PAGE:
Pale gilt three-quarter plate going-barrel movement (hunter set) jewelled to the 3rd, numbered 56517 under the dial, in imitation of the Patent keyless watches being made by the Nicole & Capt firm working in London. Single-roller detached lever escapement, again in imitation of English work, even having ‘covered’ rather than ‘exposed’ pallet jewels. Compensation balance, balance-spring with overcoil. Two-piece enamel dial with seconds at 9, in perfect condition, with the original blued-steel hands. 42 mm diameter.
Adolphe Nicole & Jules Capt, (later becoming Nicole Nielsen) manufacturers of the first successful ‘machine-made’ keyless watches that could be wound and set without opening the case. Adolphe Nicole, Patent No 10,348 of October 1844, includes, amongst other important features, the first commercially successful keyless work for both going-barrel and fusee watches.
NB: For most of two hundred years or so Swiss watchmakers were masters at copying and imitating the innovative work coming out of London and Paris, and they did this both knowingly and openly. Patented designs were often plagiarised and the Swiss copiers will not have seen anything wrong in doing so as the legality around copying was slow to enter what was a large but disparate industry doing its best to survive in a land-locked country made up of independent Cantons. The protection afforded by Patents, along with the associated rights provided to intellectual property, did not arrive in what we now know as Switzerland until 1880; this in contrast with the first English horological Patent taken out over two-hundred years earlier, in 1661.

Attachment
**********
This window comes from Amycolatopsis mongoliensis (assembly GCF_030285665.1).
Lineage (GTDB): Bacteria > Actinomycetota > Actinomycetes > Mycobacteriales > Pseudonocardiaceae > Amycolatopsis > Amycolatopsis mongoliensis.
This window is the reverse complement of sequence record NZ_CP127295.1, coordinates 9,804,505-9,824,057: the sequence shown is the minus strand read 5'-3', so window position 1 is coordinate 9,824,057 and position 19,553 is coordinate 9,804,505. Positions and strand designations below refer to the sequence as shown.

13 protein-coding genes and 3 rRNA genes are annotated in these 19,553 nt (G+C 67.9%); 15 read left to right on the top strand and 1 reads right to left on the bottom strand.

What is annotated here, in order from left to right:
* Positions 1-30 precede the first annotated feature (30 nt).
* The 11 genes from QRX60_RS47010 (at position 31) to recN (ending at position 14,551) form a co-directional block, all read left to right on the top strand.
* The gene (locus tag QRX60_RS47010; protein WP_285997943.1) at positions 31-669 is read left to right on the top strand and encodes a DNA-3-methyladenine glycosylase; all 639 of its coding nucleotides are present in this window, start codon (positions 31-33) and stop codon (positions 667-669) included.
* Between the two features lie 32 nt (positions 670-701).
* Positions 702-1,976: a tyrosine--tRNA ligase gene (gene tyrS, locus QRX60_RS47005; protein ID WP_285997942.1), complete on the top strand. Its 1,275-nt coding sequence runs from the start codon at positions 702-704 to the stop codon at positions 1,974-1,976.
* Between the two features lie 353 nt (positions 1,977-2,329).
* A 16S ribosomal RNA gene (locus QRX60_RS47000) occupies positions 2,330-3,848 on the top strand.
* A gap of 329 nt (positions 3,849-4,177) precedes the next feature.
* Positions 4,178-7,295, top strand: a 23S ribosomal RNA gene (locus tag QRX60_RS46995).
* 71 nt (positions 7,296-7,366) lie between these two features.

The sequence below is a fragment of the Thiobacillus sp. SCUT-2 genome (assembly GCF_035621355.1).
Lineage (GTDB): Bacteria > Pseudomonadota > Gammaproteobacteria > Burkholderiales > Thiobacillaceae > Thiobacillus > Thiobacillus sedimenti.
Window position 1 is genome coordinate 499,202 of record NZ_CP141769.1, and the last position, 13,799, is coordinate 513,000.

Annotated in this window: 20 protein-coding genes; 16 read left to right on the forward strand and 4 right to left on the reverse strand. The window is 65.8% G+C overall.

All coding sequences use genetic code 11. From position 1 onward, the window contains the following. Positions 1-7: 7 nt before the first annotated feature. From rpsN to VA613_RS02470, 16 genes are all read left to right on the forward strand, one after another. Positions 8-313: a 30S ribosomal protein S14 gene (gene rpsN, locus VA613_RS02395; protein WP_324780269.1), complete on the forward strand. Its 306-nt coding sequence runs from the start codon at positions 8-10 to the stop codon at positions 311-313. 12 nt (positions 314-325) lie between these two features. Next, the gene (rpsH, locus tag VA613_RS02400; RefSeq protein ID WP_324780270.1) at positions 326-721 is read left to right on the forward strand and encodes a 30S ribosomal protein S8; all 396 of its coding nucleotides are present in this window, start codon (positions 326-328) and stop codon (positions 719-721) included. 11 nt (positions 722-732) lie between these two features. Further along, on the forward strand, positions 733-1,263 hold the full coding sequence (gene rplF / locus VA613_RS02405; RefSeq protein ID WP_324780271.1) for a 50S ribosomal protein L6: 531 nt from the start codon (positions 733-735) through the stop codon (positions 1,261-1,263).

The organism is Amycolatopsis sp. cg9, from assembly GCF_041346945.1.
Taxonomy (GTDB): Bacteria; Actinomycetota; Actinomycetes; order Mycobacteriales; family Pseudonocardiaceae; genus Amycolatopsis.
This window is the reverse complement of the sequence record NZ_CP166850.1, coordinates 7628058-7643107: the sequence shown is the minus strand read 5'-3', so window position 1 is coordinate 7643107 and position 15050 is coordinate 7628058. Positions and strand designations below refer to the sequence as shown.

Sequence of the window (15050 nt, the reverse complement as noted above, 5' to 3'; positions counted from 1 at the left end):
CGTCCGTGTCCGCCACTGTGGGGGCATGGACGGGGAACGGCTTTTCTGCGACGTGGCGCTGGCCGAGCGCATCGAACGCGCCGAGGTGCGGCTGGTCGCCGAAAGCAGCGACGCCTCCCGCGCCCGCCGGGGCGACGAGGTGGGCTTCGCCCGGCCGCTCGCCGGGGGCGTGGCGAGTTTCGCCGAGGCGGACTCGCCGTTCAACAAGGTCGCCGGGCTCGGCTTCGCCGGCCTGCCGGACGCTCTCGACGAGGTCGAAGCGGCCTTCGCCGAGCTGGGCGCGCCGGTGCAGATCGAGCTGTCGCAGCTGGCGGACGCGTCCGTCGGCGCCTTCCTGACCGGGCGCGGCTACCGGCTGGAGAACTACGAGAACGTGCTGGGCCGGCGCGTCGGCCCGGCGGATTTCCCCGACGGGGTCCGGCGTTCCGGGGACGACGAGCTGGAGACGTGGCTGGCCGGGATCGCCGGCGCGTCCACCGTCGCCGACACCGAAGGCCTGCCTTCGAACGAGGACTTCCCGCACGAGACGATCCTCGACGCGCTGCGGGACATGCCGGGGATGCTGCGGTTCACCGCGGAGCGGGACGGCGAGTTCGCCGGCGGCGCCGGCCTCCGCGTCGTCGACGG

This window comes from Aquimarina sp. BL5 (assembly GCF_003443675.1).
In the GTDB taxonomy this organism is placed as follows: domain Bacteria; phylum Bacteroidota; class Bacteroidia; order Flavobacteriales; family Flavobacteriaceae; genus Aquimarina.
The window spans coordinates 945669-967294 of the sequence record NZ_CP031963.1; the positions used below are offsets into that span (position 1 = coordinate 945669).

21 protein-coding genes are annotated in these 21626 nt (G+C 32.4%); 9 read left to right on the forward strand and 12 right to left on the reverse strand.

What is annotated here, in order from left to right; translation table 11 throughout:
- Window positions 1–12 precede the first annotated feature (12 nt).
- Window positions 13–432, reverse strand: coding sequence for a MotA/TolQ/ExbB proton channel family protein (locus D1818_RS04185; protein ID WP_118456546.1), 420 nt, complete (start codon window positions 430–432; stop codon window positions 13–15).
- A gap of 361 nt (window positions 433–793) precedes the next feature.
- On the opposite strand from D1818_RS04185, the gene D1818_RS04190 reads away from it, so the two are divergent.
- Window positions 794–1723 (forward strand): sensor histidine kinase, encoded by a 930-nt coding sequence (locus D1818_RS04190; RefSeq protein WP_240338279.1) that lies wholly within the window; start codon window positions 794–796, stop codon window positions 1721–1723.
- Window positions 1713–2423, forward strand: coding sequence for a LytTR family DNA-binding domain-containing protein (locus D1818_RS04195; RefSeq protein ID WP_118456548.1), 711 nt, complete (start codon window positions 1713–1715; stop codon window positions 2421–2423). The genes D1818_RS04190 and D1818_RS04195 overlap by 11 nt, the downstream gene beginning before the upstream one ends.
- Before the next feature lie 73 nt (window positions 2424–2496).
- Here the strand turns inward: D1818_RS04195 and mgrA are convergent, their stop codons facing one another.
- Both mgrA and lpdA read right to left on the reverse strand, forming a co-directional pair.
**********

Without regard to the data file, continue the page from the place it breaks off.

A most interesting document of Swiss work, in good original if dusty condition, and a rare survival I think as I have not seen another. Nothing appears broken but it does not want to tick if pressure is applied. Sold as needing at least a clean and fresh oil in order to work properly.